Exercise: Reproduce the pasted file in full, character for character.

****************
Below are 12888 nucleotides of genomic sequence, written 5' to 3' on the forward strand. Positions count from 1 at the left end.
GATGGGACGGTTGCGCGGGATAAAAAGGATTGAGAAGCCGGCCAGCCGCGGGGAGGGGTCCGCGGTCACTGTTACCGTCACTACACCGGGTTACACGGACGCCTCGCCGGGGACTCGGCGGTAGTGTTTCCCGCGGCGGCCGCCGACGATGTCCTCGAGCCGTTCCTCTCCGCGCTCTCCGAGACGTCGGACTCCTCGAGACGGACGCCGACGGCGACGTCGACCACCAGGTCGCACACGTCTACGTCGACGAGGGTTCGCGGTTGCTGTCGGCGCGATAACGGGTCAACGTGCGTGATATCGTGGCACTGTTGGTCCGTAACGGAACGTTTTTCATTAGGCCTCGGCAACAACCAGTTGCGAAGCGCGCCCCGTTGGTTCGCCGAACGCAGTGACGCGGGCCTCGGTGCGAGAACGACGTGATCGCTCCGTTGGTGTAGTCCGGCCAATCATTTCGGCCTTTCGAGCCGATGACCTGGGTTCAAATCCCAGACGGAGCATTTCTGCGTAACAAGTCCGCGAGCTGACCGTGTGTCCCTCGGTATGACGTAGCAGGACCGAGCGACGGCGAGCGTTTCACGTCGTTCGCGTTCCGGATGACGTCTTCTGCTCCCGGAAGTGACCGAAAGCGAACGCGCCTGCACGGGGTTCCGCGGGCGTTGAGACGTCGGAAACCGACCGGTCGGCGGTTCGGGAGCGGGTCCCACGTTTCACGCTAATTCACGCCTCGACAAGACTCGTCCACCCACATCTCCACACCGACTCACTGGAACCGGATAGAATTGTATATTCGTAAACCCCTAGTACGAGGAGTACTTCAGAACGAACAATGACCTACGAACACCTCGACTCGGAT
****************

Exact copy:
Below are 12888 nucleotides of genomic sequence, written 5' to 3' on the forward strand. Positions count from 1 at the left end.
GATGGGACGGTTGCGCGGGATAAAAAGGATTGAGAAGCCGGCCAGCCGCGGGGAGGGGTCCGCGGTCACTGTTACCGTCACTACACCGGGTTACACGGACGCCTCGCCGGGGACTCGGCGGTAGTGTTTCCCGCGGCGGCCGCCGACGATGTCCTCGAGCCGTTCCTCTCCGCGCTCTCCGAGACGTCGGACTCCTCGAGACGGACGCCGACGGCGACGTCGACCACCAGGTCGCACACGTCTACGTCGACGAGGGTTCGCGGTTGCTGTCGGCGCGATAACGGGTCAACGTGCGTGATATCGTGGCACTGTTGGTCCGTAACGGAACGTTTTTCATTAGGCCTCGGCAACAACCAGTTGCGAAGCGCGCCCCGTTGGTTCGCCGAACGCAGTGACGCGGGCCTCGGTGCGAGAACGACGTGATCGCTCCGTTGGTGTAGTCCGGCCAATCATTTCGGCCTTTCGAGCCGATGACCTGGGTTCAAATCCCAGACGGAGCATTTCTGCGTAACAAGTCCGCGAGCTGACCGTGTGTCCCTCGGTATGACGTAGCAGGACCGAGCGACGGCGAGCGTTTCACGTCGTTCGCGTTCCGGATGACGTCTTCTGCTCCCGGAAGTGACCGAAAGCGAACGCGCCTGCACGGGGTTCCGCGGGCGTTGAGACGTCGGAAACCGACCGGTCGGCGGTTCGGGAGCGGGTCCCACGTTTCACGCTAATTCACGCCTCGACAAGACTCGTCCACCCACATCTCCACACCGACTCACTGGAACCGGATAGAATTGTATATTCGTAAACCCCTAGTACGAGGAGTACTTCAGAACGAACAATGACCTACGAACACCTCGACTCGGAT